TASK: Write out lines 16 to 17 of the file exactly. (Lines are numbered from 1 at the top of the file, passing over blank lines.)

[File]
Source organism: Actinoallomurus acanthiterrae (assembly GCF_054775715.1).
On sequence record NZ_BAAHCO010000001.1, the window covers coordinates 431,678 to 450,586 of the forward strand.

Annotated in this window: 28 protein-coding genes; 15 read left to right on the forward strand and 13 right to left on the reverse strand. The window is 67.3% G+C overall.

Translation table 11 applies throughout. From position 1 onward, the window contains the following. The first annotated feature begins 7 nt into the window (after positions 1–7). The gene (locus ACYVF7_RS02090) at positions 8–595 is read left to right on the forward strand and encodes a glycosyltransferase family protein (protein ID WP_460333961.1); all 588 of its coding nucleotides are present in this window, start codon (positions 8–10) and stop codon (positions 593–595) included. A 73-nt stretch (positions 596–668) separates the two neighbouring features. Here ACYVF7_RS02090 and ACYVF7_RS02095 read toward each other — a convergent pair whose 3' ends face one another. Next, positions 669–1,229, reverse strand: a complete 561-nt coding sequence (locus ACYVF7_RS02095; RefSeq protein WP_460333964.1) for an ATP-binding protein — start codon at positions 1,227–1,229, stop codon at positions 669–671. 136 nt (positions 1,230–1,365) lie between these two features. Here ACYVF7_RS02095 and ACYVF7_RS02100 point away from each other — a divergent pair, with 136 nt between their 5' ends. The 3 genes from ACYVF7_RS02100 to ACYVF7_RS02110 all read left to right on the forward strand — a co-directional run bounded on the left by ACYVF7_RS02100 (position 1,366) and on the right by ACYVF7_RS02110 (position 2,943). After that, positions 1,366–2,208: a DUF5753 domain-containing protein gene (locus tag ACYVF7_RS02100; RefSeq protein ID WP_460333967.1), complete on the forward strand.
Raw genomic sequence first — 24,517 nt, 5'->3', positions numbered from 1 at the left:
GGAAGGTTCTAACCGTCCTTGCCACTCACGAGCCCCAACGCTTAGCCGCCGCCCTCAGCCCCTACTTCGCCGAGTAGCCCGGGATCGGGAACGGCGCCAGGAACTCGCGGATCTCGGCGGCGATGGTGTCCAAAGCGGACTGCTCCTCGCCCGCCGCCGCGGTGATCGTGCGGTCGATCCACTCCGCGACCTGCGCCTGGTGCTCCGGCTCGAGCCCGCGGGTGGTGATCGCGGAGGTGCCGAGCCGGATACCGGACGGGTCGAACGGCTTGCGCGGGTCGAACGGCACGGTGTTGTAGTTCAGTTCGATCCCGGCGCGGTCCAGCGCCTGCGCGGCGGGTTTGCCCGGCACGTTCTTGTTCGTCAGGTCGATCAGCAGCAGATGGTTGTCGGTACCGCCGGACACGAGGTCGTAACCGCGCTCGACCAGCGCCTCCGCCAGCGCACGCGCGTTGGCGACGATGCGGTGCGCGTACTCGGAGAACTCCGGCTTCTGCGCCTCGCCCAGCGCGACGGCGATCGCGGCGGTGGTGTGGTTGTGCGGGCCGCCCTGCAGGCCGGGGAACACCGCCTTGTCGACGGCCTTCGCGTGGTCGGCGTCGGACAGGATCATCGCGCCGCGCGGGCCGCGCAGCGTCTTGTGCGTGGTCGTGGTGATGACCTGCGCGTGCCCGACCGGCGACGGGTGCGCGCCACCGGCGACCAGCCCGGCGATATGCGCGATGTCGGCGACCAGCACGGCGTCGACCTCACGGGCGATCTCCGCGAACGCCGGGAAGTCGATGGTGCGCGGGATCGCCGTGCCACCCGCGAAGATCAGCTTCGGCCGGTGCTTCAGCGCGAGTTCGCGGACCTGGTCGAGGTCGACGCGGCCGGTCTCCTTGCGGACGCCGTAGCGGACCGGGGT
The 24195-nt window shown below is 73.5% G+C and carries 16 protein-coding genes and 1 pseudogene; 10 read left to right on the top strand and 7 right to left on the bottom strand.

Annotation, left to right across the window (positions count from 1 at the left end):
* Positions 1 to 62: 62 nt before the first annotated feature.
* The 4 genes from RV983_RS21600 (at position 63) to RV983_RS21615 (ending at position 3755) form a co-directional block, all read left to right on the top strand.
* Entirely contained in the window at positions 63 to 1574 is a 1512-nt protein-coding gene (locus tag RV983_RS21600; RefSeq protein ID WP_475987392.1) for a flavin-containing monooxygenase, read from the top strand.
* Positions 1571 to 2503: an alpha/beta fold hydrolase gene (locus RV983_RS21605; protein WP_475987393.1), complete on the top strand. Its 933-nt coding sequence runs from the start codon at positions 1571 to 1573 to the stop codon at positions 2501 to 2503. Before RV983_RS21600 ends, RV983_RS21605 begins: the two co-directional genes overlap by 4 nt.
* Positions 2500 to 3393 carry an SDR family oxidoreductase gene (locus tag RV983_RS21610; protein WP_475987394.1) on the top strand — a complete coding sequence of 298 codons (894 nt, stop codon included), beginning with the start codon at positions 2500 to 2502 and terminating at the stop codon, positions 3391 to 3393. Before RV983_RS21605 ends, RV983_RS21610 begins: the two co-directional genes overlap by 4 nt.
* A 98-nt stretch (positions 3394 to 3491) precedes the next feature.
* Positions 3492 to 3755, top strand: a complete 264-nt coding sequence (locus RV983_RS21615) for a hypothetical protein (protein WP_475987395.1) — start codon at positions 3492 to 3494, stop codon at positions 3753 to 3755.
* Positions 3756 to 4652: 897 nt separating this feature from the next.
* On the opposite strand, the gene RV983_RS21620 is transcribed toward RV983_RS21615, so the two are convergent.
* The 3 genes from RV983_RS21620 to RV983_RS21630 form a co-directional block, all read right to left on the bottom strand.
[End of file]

* Positions 3756 to 4652: 897 nt separating this feature from the next.
* On the opposite strand, the gene RV983_RS21620 is transcribed toward RV983_RS21615, so the two are convergent.